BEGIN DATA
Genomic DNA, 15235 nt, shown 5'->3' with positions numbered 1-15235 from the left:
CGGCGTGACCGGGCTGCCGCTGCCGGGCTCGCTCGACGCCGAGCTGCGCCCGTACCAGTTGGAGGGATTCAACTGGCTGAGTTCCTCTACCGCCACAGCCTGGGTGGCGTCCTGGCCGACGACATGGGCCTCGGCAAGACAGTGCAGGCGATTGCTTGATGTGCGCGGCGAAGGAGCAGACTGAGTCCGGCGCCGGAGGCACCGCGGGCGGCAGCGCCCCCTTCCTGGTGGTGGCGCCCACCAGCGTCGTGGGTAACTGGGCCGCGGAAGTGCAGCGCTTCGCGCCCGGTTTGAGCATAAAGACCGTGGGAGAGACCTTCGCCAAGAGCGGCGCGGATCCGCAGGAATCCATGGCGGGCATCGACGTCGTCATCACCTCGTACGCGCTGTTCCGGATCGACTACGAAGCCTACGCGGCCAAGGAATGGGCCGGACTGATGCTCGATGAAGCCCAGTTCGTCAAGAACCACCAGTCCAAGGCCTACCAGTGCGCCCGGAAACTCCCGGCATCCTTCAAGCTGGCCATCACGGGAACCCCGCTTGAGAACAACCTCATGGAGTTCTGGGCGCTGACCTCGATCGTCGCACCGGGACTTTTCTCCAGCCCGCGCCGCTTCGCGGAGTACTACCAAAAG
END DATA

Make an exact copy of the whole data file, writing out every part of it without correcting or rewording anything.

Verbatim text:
Genomic DNA, 15235 nt, shown 5'->3' with positions numbered 1-15235 from the left:
CGGCGTGACCGGGCTGCCGCTGCCGGGCTCGCTCGACGCCGAGCTGCGCCCGTACCAGTTGGAGGGATTCAACTGGCTGAGTTCCTCTACCGCCACAGCCTGGGTGGCGTCCTGGCCGACGACATGGGCCTCGGCAAGACAGTGCAGGCGATTGCTTGATGTGCGCGGCGAAGGAGCAGACTGAGTCCGGCGCCGGAGGCACCGCGGGCGGCAGCGCCCCCTTCCTGGTGGTGGCGCCCACCAGCGTCGTGGGTAACTGGGCCGCGGAAGTGCAGCGCTTCGCGCCCGGTTTGAGCATAAAGACCGTGGGAGAGACCTTCGCCAAGAGCGGCGCGGATCCGCAGGAATCCATGGCGGGCATCGACGTCGTCATCACCTCGTACGCGCTGTTCCGGATCGACTACGAAGCCTACGCGGCCAAGGAATGGGCCGGACTGATGCTCGATGAAGCCCAGTTCGTCAAGAACCACCAGTCCAAGGCCTACCAGTGCGCCCGGAAACTCCCGGCATCCTTCAAGCTGGCCATCACGGGAACCCCGCTTGAGAACAACCTCATGGAGTTCTGGGCGCTGACCTCGATCGTCGCACCGGGACTTTTCTCCAGCCCGCGCCGCTTCGCGGAGTACTACCAAAAG